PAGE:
Fortunately for our funnies friends, it seems the President of the United States is a major fan of the Sunday Comics and their disappearance doesn’t go unnoticed for long. Using powers only available to a head of state, the President calls together the world’s greatest heroes (again at least the ones owned by King Features) and in a matter of no time, Steve Canyon (on loan from Field Enterprises, Inc.), The Phantom, Flash Gordon, Tim Tyler, Mandrake the Magician and his assistant Lothar are hot on their trail! Unfortunately, after a series of failed individual attempts and some either incredibly lucky or well thought out plotting, the rescue party is soon in need of their own rescue party and Professor Grimsby has now captured almost every major comic character (say it with me, owned by King Features Syndicate)!

Just when you expect Mary Worth and Rex Morgan, MD to appear on the scene, the comics decide to take matters into their own hands and rescue themselves. An attempt at the old message in a bottle trick fails when Snuffy Smith discovers his shine jug missing and narrowly prevents it from being launched out the window by Little Iodine and Quincy. The cantankerous mountain man decides he would rather stay drunk than be rescued so the comics are forced into plan B – wager their freedom that they can make Professor Grimsby laugh and thus prove that everyone needs laughter.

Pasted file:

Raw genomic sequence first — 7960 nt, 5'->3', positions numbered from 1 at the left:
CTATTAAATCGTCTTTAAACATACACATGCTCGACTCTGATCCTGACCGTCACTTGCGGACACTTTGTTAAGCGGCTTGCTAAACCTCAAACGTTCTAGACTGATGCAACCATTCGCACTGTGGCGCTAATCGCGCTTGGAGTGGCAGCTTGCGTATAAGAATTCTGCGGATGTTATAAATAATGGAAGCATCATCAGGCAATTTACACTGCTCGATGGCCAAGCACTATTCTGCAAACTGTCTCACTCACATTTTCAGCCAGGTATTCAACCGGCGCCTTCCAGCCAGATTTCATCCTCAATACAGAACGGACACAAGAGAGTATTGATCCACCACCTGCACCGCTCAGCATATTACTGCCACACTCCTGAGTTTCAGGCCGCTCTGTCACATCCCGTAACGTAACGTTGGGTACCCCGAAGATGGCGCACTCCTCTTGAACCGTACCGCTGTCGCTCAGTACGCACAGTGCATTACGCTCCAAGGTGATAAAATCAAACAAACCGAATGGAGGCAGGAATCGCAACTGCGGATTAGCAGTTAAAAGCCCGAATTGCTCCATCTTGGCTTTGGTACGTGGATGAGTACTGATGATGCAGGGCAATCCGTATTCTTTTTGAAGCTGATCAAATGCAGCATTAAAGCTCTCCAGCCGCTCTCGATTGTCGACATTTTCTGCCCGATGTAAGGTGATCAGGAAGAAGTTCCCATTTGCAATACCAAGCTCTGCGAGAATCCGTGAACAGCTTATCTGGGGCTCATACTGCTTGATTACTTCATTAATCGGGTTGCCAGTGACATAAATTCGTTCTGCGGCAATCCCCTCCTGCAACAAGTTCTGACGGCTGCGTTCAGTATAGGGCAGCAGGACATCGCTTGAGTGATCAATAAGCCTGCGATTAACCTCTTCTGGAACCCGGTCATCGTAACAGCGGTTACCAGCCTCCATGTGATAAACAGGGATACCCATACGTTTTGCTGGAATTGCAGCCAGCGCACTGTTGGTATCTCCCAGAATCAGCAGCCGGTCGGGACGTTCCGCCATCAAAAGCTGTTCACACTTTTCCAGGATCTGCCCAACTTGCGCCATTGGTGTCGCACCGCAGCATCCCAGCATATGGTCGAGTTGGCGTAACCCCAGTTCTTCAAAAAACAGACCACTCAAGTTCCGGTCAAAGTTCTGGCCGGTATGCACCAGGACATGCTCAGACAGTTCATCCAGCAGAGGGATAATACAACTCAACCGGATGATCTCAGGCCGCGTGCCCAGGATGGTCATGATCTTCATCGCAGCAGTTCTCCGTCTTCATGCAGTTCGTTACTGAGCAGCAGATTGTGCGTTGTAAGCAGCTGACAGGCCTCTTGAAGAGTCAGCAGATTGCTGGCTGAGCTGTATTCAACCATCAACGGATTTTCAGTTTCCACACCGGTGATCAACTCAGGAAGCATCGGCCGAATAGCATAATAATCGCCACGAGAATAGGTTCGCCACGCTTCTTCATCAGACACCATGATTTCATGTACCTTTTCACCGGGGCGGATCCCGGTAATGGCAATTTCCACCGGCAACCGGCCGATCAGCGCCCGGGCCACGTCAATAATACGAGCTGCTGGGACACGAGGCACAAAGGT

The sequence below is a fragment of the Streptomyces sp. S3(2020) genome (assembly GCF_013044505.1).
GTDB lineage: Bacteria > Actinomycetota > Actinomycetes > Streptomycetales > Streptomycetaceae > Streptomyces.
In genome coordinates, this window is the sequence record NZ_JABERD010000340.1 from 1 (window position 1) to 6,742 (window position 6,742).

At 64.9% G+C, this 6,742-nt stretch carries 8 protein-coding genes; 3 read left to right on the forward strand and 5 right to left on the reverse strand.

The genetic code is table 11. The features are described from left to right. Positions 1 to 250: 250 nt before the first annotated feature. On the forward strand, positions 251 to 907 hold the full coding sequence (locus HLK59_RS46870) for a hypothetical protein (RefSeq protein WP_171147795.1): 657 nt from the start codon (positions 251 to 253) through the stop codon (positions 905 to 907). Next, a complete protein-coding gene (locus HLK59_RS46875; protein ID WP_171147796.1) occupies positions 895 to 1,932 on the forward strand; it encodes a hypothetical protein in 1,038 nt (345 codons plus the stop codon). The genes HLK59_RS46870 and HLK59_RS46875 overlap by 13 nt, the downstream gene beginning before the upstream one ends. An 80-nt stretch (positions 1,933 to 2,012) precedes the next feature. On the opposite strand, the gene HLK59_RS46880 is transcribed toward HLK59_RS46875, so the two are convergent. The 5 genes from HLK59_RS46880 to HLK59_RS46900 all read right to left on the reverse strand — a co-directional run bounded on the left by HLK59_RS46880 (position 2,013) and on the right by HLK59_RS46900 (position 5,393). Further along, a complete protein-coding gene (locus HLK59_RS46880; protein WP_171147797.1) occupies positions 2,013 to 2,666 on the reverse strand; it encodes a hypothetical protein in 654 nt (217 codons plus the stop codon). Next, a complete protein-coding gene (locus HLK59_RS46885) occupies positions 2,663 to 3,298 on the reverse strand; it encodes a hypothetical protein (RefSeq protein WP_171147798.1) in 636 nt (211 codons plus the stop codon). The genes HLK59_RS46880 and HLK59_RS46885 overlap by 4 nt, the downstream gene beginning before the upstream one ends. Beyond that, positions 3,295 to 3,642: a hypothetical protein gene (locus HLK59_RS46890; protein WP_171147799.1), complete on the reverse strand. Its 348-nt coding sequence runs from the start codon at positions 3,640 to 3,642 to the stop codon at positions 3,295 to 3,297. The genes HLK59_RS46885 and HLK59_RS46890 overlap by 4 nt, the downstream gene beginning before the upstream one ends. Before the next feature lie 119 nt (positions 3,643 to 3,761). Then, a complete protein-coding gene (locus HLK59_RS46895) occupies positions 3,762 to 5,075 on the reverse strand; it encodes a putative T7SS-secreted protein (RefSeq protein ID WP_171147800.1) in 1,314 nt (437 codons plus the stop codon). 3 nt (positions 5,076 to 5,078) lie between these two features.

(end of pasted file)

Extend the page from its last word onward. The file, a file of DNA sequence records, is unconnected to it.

Meanwhile, the heroes have escaped from their cell and are desperately trying to find the comics while avoiding Grimsby’s traps. When Brutus arrives on the scene to finally demonstrate why he gets a paycheck, the audience is promised some much anticipated violence to liven up the program. Does Flash Gordon or The Phantom, who are both clearly packing heat, pop a cap in Brutus’s fat butt? Will Lothar demonstrate how he got to be “Prince of the Seven Nations” in Africa by killing the leaders of the other tribes? Will Tim Tyler just garrote the big oaf with the rope he’s carrying around? No, this whole set up is merely designed to work another KFS character, Prince Valiant, into the story when Mandrake conjures him up to “scare “ Brutus away!